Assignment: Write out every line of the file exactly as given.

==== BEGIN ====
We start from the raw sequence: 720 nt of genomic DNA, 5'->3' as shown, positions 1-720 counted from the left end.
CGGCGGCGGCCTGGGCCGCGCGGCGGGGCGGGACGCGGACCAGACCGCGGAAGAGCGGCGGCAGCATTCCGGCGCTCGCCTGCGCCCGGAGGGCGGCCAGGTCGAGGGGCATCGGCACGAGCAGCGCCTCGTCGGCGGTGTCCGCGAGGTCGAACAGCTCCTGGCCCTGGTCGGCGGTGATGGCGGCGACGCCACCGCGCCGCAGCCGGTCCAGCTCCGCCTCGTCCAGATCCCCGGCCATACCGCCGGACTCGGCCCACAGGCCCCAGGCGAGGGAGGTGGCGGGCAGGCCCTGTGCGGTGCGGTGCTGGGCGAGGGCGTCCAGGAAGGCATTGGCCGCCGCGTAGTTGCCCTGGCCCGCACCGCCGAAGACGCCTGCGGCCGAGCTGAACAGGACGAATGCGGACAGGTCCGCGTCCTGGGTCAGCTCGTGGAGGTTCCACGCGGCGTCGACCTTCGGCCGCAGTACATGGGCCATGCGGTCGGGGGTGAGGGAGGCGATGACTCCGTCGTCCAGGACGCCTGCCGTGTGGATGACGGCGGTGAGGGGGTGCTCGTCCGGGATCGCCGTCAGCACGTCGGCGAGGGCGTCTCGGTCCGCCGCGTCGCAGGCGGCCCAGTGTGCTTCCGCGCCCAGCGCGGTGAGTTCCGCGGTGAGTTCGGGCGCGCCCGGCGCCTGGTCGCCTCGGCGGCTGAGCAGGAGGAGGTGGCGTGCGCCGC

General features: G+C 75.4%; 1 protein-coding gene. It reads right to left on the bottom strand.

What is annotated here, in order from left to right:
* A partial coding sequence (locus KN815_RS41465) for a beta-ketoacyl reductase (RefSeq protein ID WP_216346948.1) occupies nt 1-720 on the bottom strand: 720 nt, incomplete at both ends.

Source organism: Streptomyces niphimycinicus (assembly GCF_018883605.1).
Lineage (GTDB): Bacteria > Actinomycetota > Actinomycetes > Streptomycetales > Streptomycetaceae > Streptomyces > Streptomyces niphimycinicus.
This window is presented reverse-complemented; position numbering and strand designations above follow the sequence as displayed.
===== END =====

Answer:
We start from the raw sequence: 720 nt of genomic DNA, 5'->3' as shown, positions 1-720 counted from the left end.
CGGCGGCGGCCTGGGCCGCGCGGCGGGGCGGGACGCGGACCAGACCGCGGAAGAGCGGCGGCAGCATTCCGGCGCTCGCCTGCGCCCGGAGGGCGGCCAGGTCGAGGGGCATCGGCACGAGCAGCGCCTCGTCGGCGGTGTCCGCGAGGTCGAACAGCTCCTGGCCCTGGTCGGCGGTGATGGCGGCGACGCCACCGCGCCGCAGCCGGTCCAGCTCCGCCTCGTCCAGATCCCCGGCCATACCGCCGGACTCGGCCCACAGGCCCCAGGCGAGGGAGGTGGCGGGCAGGCCCTGTGCGGTGCGGTGCTGGGCGAGGGCGTCCAGGAAGGCATTGGCCGCCGCGTAGTTGCCCTGGCCCGCACCGCCGAAGACGCCTGCGGCCGAGCTGAACAGGACGAATGCGGACAGGTCCGCGTCCTGGGTCAGCTCGTGGAGGTTCCACGCGGCGTCGACCTTCGGCCGCAGTACATGGGCCATGCGGTCGGGGGTGAGGGAGGCGATGACTCCGTCGTCCAGGACGCCTGCCGTGTGGATGACGGCGGTGAGGGGGTGCTCGTCCGGGATCGCCGTCAGCACGTCGGCGAGGGCGTCTCGGTCCGCCGCGTCGCAGGCGGCCCAGTGTGCTTCCGCGCCCAGCGCGGTGAGTTCCGCGGTGAGTTCGGGCGCGCCCGGCGCCTGGTCGCCTCGGCGGCTGAGCAGGAGGAGGTGGCGTGCGCCGC

General features: G+C 75.4%; 1 protein-coding gene. It reads right to left on the bottom strand.

What is annotated here, in order from left to right:
* A partial coding sequence (locus KN815_RS41465) for a beta-ketoacyl reductase (RefSeq protein ID WP_216346948.1) occupies nt 1-720 on the bottom strand: 720 nt, incomplete at both ends.

Source organism: Streptomyces niphimycinicus (assembly GCF_018883605.1).
Lineage (GTDB): Bacteria > Actinomycetota > Actinomycetes > Streptomycetales > Streptomycetaceae > Streptomyces > Streptomyces niphimycinicus.
This window is presented reverse-complemented; position numbering and strand designations above follow the sequence as displayed.